What does it mean to feel time, to sense its passing along the sinews and nerves of the body as much as the synapses of the mind? And how do books, as material arrangements of print and paper, mediate such temporal experiences? Chronometres: Devotional Literature, Duration, and Victorian Reading Culture is a study of the time-inflected reading practices of religious literature, the single largest market for print in Victorian Britain. It examines poetic cycles by John Keble, Alfred Tennyson, Christina Rossetti, and Frances Ridley Havergal; family prayer manuals, Sunday-reading books and periodicals; and devotional gift books and daily textbooks. Designed for diurnal and weekly reading, chronometrical literature tuned its readers' attentions to the idea of eternity and the everlasting peace of spiritual transcendence, but only in so far as it parcelled out reading into discrete increments that resembled the new industrial time-scales of factories and railway schedules. Chronometres thus takes up print culture, affect theory, and the religious turn in literary studies in order to explore the intersections between devotional practice and the condition of modernity. It argues that what defines Victorian devotional literature is the experience of its time signatures, those structures of feeling associated with its reading durations. For many Victorians, reading devotionally increasingly meant reading in regular portions and often according to the calendar and work-day in contrast to the liturgical year. Keeping pace with the temporal measures of modernity, devotion became a routinized practice: a way of synchronizing the interior life of spirit with the exigencies of clock time. Chronometres considers how the deliverances afforded through time-scaled reading are persistently materialised in the body, both that of the book and of the reader. Recognizing that literature and devotion are not timeless abstractions, it asks how the materiality of books, conceived as horological relationships through reading, might bring about the felt experience of time. Even as Victorian devotion invites us to tarry over the page, it also prompts the question: what if it is 'eternity' that keeps time with the clock?
`She had believed that my wild poet's passion for her would make me her slave; and that, being her slave, I should execute her will in all things.' The Lifted Veil was first published in Blackwood's Magazine in 1859. A dark fantasy woven from contemporary scientific interest in the physiology of the brain, mesmerism, phrenology and experiments in revification it is Eliot's anatomy of her own moral philsophy - the ideal of imaginative sympathy or the ability to see into others' minds and emotions. Narrated by an egoccentric, morbid young clairvoyant man whose fascination for Bertha Grant lies partly in her obliquity, the story also explores fiction's ability to offer insight into the self, as well as being a remarkable portrait of a misdeveloped artist whose visionary powers merely blight his life. The Lifted Veil is now one of the most widely read and critically discussed of Eliot's works. Published as a companion piece to The Lifted Veil, Brother Jacob is by contrast Eliot's literary homage to Thackeray, a satirical modern fable that draws telling parallels between eating and reading. Yet both stories reveal Eliot's deep engagement with the question of whether there are 'necessary truths' independent of our perception of them and the boundaries of art and the self. Helen Small's introduction casts new light on works which fully deserve to be read alongside Eliot's novels. ABOUT THE SERIES: For over 100 years Oxford World's Classics has made available the widest range of literature from around the globe. Each affordable volume reflects Oxford's commitment to scholarship, providing the most accurate text plus a wealth of other valuable features, including expert introductions by leading authorities, helpful notes to clarify the text, up-to-date bibliographies for further study, and much more.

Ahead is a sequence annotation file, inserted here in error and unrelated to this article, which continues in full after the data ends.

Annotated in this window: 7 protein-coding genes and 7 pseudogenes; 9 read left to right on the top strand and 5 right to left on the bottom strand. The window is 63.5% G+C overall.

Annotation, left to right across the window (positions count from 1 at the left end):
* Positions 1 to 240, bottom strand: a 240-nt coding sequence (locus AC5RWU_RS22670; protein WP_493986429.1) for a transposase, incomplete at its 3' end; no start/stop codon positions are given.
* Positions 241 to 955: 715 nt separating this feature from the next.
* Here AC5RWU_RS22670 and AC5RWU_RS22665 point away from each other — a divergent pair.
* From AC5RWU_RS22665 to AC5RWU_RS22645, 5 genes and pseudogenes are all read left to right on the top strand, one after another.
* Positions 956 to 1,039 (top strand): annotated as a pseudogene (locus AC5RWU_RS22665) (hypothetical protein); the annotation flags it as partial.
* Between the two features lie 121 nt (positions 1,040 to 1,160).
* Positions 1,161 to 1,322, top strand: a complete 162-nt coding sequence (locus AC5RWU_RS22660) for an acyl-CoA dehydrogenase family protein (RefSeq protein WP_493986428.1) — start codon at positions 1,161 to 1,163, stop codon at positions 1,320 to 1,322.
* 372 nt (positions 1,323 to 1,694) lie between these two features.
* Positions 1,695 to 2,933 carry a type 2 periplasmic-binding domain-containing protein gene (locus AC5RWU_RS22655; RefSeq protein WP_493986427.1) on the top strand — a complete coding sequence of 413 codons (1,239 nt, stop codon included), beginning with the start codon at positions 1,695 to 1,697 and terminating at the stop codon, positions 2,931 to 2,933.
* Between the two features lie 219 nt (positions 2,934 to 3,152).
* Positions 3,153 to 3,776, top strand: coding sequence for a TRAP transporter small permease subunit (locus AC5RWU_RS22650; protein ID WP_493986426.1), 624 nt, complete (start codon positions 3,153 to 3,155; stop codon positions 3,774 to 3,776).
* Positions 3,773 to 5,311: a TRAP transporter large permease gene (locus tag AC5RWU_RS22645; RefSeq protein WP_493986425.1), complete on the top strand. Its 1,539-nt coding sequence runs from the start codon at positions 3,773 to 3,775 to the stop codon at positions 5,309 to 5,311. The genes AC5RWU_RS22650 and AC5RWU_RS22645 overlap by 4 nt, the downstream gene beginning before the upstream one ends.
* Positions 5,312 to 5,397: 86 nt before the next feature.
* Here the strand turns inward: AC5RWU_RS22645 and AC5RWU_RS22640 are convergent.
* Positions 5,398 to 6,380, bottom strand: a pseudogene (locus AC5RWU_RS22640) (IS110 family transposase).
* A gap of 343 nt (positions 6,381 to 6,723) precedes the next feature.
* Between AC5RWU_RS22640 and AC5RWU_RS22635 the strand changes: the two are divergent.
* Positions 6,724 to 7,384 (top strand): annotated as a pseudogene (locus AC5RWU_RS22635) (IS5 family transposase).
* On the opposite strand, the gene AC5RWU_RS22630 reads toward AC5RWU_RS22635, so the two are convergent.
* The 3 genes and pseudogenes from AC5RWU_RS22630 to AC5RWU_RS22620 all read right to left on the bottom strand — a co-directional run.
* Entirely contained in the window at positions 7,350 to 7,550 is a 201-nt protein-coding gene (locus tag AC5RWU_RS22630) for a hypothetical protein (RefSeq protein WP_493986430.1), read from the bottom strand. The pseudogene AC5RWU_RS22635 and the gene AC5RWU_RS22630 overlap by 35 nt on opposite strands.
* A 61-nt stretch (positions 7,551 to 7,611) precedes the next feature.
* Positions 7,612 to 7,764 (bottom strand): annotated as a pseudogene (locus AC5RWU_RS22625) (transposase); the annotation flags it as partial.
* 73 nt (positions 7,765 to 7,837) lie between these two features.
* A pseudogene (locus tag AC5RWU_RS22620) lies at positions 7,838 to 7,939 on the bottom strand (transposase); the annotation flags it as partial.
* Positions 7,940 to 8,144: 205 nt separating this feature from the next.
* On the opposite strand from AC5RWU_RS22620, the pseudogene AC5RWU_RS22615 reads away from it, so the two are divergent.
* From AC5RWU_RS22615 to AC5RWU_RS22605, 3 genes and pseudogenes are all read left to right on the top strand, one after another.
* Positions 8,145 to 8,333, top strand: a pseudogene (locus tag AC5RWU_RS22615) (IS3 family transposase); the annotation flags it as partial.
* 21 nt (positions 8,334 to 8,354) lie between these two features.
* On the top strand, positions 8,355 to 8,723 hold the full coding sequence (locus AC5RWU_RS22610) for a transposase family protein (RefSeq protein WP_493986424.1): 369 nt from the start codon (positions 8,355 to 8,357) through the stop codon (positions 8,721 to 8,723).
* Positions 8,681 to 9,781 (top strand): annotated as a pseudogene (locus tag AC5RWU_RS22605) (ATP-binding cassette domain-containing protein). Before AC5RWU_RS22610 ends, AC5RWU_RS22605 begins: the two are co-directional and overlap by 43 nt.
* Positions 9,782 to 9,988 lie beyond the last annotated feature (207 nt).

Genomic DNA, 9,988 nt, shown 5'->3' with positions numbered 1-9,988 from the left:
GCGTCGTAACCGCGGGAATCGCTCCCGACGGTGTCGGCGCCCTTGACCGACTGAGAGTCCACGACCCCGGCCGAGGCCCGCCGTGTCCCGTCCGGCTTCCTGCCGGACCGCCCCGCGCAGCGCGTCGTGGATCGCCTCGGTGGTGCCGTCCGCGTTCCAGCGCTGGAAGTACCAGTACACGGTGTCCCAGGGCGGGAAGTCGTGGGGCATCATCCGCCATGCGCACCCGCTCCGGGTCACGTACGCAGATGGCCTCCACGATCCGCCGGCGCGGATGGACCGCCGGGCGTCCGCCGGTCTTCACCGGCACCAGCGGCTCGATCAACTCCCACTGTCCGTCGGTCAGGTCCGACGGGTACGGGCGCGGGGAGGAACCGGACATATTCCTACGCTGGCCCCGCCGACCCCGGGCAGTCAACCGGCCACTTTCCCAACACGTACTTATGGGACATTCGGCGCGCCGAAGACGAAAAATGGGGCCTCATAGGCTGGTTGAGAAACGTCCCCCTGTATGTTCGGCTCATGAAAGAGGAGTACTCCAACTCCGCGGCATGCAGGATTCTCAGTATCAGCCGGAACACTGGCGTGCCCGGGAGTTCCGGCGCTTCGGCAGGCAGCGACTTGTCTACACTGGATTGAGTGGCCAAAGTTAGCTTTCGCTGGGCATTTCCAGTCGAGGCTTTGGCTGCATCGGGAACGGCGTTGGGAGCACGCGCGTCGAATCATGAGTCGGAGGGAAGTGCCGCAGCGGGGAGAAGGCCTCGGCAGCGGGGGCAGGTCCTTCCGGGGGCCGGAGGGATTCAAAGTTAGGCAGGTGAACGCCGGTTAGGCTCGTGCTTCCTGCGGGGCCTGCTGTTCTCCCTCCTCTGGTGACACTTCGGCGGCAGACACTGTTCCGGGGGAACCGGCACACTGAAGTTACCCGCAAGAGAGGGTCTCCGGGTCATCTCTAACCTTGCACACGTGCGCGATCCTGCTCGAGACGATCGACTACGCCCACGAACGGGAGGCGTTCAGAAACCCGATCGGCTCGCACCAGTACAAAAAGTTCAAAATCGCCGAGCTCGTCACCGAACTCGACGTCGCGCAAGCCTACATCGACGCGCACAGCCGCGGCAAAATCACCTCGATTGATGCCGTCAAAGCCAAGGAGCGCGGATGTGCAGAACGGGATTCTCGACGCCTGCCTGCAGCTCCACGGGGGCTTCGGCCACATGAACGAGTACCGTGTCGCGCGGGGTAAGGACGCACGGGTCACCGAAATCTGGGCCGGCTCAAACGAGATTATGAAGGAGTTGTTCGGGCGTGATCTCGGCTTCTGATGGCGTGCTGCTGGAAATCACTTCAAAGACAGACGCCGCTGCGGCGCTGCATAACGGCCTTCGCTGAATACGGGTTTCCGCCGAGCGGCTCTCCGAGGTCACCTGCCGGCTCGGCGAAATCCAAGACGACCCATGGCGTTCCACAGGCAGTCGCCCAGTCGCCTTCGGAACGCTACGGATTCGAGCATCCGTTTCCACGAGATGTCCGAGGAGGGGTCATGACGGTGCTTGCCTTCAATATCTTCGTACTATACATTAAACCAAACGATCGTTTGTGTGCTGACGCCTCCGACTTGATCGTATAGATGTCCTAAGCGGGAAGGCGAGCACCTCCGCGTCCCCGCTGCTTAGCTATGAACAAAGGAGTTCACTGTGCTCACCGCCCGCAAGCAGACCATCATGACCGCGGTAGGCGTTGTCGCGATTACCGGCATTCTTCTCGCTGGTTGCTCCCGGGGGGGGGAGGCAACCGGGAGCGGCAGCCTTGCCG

This book is about the principal writings that shaped the perception of Turkey for informed readers in English, from Edward Gibbon's positing of imperial Decline and Fall to the proclamation of the Turkish Republic (1923), illustrating how Turkey has always been a part of the modern British and European experience. It is a great sweep of a story: from Gibbon as standard textbook, through Lord Bryon the pro-Turkish poet, and Benjamin Disraeli the Romantic novelist of all things Eastern, followed by John Buchan's Greenmantle First World War espionage fantasies, and then Manchester Guardian reporter Arnold Toynbee narrating the fight for Turkish independence.
During the struggle for decolonization, Frantz Fanon argued that artists who mimicked European aestheticism were "beginning at the end," skipping the inventive phase of youth for a decadence thought more typical of Europe's declining empires. Robert Stilling takes up Fanon's assertion to argue that decadence became a key idea in postcolonial thought, describing both the failures of revolutionary nationalism and the assertion of new cosmopolitan ideas about poetry and art. In Stilling's account, anglophone postcolonial artists have reshaped modernist forms associated with the idea of art for art's sake and often condemned as decadent. By reading decadent works by J. K. Huysmans, Walter Pater, Henry James, and Oscar Wilde alongside Chinua Achebe, Derek Walcott, Agha Shahid Ali, Derek Mahon, Yinka Shonibare, Wole Soyinka, and Bernardine Evaristo, Stilling shows how postcolonial artists reimagined the politics of aestheticism in the service of anticolonial critique. He also shows how fin de siecle figures such as Wilde questioned the imperial ideologies of their own era. Like their European counterparts, postcolonial artists have had to negotiate between the imaginative demands of art and the pressure to conform to a revolutionary politics seemingly inseparable from realism. Beginning at the End argues that both groups-European decadents and postcolonial artists-maintained commitments to artifice while fostering oppositional politics. It asks that we recognize what aestheticism has contributed to politically engaged postcolonial literature. At the same time, Stilling breaks down the boundaries around decadent literature, taking it outside of Europe and emphasizing the global reach of its imaginative transgressions.